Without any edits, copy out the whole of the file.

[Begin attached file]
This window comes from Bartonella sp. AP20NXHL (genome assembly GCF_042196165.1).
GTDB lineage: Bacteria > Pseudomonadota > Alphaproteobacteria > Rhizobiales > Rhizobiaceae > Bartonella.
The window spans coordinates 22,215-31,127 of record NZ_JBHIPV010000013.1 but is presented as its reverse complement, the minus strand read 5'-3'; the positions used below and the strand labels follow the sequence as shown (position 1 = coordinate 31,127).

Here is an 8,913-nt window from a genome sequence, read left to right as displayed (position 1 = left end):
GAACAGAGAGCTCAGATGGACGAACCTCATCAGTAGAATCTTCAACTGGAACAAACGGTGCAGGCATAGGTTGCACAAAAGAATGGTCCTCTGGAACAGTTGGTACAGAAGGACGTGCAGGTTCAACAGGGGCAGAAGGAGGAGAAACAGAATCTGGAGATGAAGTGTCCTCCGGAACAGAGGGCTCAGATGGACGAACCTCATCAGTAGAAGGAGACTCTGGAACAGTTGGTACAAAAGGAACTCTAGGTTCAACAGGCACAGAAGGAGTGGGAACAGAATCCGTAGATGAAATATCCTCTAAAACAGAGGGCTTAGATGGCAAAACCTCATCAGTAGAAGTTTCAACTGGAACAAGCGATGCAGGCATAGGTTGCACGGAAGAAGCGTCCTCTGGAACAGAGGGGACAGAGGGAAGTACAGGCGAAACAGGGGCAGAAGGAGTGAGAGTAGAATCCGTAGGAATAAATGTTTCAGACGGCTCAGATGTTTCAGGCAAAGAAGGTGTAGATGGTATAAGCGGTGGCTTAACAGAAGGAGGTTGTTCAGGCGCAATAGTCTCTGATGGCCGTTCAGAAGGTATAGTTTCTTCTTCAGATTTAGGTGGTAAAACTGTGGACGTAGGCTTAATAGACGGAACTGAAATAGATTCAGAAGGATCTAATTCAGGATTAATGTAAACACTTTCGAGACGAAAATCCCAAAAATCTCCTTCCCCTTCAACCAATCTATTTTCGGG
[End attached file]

This window comes from Bartonella sp. AP20NXHL (genome assembly GCF_042196165.1).
GTDB lineage: Bacteria > Pseudomonadota > Alphaproteobacteria > Rhizobiales > Rhizobiaceae > Bartonella.
The window spans coordinates 22,215-31,127 of record NZ_JBHIPV010000013.1 but is presented as its reverse complement, the minus strand read 5'-3'; the positions used below and the strand labels follow the sequence as shown (position 1 = coordinate 31,127).

Here is an 8,913-nt window from a genome sequence, read left to right as displayed (position 1 = left end):
GAACAGAGAGCTCAGATGGACGAACCTCATCAGTAGAATCTTCAACTGGAACAAACGGTGCAGGCATAGGTTGCACAAAAGAATGGTCCTCTGGAACAGTTGGTACAGAAGGACGTGCAGGTTCAACAGGGGCAGAAGGAGGAGAAACAGAATCTGGAGATGAAGTGTCCTCCGGAACAGAGGGCTCAGATGGACGAACCTCATCAGTAGAAGGAGACTCTGGAACAGTTGGTACAAAAGGAACTCTAGGTTCAACAGGCACAGAAGGAGTGGGAACAGAATCCGTAGATGAAATATCCTCTAAAACAGAGGGCTTAGATGGCAAAACCTCATCAGTAGAAGTTTCAACTGGAACAAGCGATGCAGGCATAGGTTGCACGGAAGAAGCGTCCTCTGGAACAGAGGGGACAGAGGGAAGTACAGGCGAAACAGGGGCAGAAGGAGTGAGAGTAGAATCCGTAGGAATAAATGTTTCAGACGGCTCAGATGTTTCAGGCAAAGAAGGTGTAGATGGTATAAGCGGTGGCTTAACAGAAGGAGGTTGTTCAGGCGCAATAGTCTCTGATGGCCGTTCAGAAGGTATAGTTTCTTCTTCAGATTTAGGTGGTAAAACTGTGGACGTAGGCTTAATAGACGGAACTGAAATAGATTCAGAAGGATCTAATTCAGGATTAATGTAAACACTTTCGAGACGAAAATCCCAAAAATCTCCTTCCCCTTCAACCAATCTATTTTCGGG